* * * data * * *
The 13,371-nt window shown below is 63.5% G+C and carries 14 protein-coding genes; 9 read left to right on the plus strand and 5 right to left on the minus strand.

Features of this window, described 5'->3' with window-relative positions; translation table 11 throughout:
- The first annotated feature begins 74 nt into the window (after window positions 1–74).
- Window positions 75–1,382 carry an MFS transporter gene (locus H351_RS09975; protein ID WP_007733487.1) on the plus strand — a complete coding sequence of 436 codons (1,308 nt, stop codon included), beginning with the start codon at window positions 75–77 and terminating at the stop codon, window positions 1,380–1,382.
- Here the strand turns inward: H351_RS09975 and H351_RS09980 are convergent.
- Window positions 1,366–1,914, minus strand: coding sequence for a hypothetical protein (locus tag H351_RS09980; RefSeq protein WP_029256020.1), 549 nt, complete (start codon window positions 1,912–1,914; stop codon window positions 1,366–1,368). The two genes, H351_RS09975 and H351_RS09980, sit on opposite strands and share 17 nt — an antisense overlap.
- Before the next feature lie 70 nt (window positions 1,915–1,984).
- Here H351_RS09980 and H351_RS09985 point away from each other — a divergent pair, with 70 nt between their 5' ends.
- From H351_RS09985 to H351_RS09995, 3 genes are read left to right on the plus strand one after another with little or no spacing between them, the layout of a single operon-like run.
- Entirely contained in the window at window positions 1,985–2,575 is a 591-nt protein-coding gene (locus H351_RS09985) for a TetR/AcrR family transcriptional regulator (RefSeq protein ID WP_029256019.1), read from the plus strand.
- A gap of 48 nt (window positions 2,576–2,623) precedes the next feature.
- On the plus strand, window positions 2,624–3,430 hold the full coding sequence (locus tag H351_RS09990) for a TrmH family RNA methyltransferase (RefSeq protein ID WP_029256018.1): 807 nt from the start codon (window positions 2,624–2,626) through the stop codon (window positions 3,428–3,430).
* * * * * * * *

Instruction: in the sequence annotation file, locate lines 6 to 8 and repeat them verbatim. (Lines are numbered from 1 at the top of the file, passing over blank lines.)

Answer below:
- Window positions 1,366–1,914, minus strand: coding sequence for a hypothetical protein (locus tag H351_RS09980; RefSeq protein WP_029256020.1), 549 nt, complete (start codon window positions 1,912–1,914; stop codon window positions 1,366–1,368). The two genes, H351_RS09975 and H351_RS09980, sit on opposite strands and share 17 nt — an antisense overlap.
- Before the next feature lie 70 nt (window positions 1,915–1,984).
- Here H351_RS09980 and H351_RS09985 point away from each other — a divergent pair, with 70 nt between their 5' ends.